JESSICA: The textures, I mean, I think about a lot of trade shows that we've been to where surfacing is on display, everybody's getting away from that high gloss. You see a lot more matte finish, leathered, honed, and, in general, in a lot of the presentations that we do on biophilic design, WELL Building, they really focus on texture and the ability to just kind of feel that texture. We see it with PaperStone, has that warm feel to it. People really love that. But, you know, Lapitec integrating the textures I think was really smart to do from the outset. Especially for anti-slip, like in a shower or on flooring. I went to their factory and their factory is clad entirely in Lapitec, the whole building, all the flooring- everything. The bathrooms are made out of it, it's beautiful. But you know they've done it, they've done a really good job using their material and just showing the versatility of it, they can be used in virtually any surfacing in the whole facility.
KIM: And I think as a category sintered stone really gives designers a huge range of materials and colors to play with. So, it's this new category, but it fits all these different applications and it has all these different looks from Lapitec, where it's through body, to some of the other products that we talked about that are printed on top that maybe have a little bit more of an extravagant pattern. So, it kind of depends on, you know, exactly what you're looking for. I think there's a lot to choose from.
JESSICA: Right and with Dekton and Neolith specifically, Laminam as well, some of the patterning that they've achieved is really, really interesting and they've got a lot of flexibility in terms of what they can do, where Lapitec may have veining all the way through. They obviously have a more versatile palette of colors. Let’s talk quickly about getting a new product to market. You and I know “Sinter is Coming,” right? We know that this is the next big thing. As part of the ISFA board, which is the Surface Fabricators Association, I've been saying for a while, you know, “hey guys, this is what's next” and there's always a resistance to that.
JESSICA: And in our industry in general, do you find that people just, not hate change, but they certainly don't embrace it?
KIM: I think that when it's a product category change it is a lot harder. When you come out with, you know, a different product that's in the same category, people get really excited, because they think, “oh I have something new to work with,” because it still has the same features that they're used to. But when you introduce a whole new category, they're like, “wait who's supposed to fabricate this for me? Okay, wait, how much does it cost and where can I use it and how do I install it?” There’s all these new questions. So, I think that that automatically gives them some resistance. Fortunately for this category, those answers are really easy. You know, fabricators are going to be your same stone fabricators. They do have to get, for Lapitec, certified. Which is really important, so that they know what they're doing. But there's, you know, a lot of things about this category that make it easier to work with. We just kind of get people over that hump.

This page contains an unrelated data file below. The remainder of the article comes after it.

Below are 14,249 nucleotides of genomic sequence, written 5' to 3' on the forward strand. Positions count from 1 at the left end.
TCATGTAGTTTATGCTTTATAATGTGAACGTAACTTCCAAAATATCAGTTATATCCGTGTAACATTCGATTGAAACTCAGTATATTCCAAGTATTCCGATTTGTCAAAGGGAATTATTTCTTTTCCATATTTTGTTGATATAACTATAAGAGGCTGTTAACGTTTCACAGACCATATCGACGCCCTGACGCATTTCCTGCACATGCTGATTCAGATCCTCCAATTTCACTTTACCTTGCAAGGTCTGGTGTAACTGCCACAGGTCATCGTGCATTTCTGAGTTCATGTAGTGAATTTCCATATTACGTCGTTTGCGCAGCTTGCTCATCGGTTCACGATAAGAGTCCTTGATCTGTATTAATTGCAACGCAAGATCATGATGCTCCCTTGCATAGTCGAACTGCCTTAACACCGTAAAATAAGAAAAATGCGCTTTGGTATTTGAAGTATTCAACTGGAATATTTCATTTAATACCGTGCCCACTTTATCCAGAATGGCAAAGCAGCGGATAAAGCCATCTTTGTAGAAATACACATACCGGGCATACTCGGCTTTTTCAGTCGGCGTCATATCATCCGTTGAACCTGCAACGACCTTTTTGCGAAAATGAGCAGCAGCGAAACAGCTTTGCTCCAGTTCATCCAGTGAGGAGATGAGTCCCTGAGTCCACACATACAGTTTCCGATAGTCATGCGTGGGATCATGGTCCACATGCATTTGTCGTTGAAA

JESSICA: One of the issues that I've seen, and they will deny that it's an issue, but I think that the way that Dekton, who was one of the first in the category to go to market, I think the way they went to market really hurt the sintered stone category. They went to Home Depot and they were selling Dekton through Home Depot and, no offense to these big box stores, but this is a technical material that you really need to understand. You know Mr. and Mrs. Jones aren't going to walk into Home Depot and have Missy, who works four hours a week so she can get a discount on potted plants, isn't going to teach them the ins and outs of sintered stone. So Dekton really hurt the market when they took a, what should have been a prestigious material and basically put it in like a commodity into a Home Depot. I don't think they sold a lot that way. I don't think the fabricators like that because they're getting a call from Missy, “hey, its Missy, yeah, you know I started last week. Someone's interested in Dekton,” and the fabricator knows they don't know the nuances, and they don't know, you know, how it performs.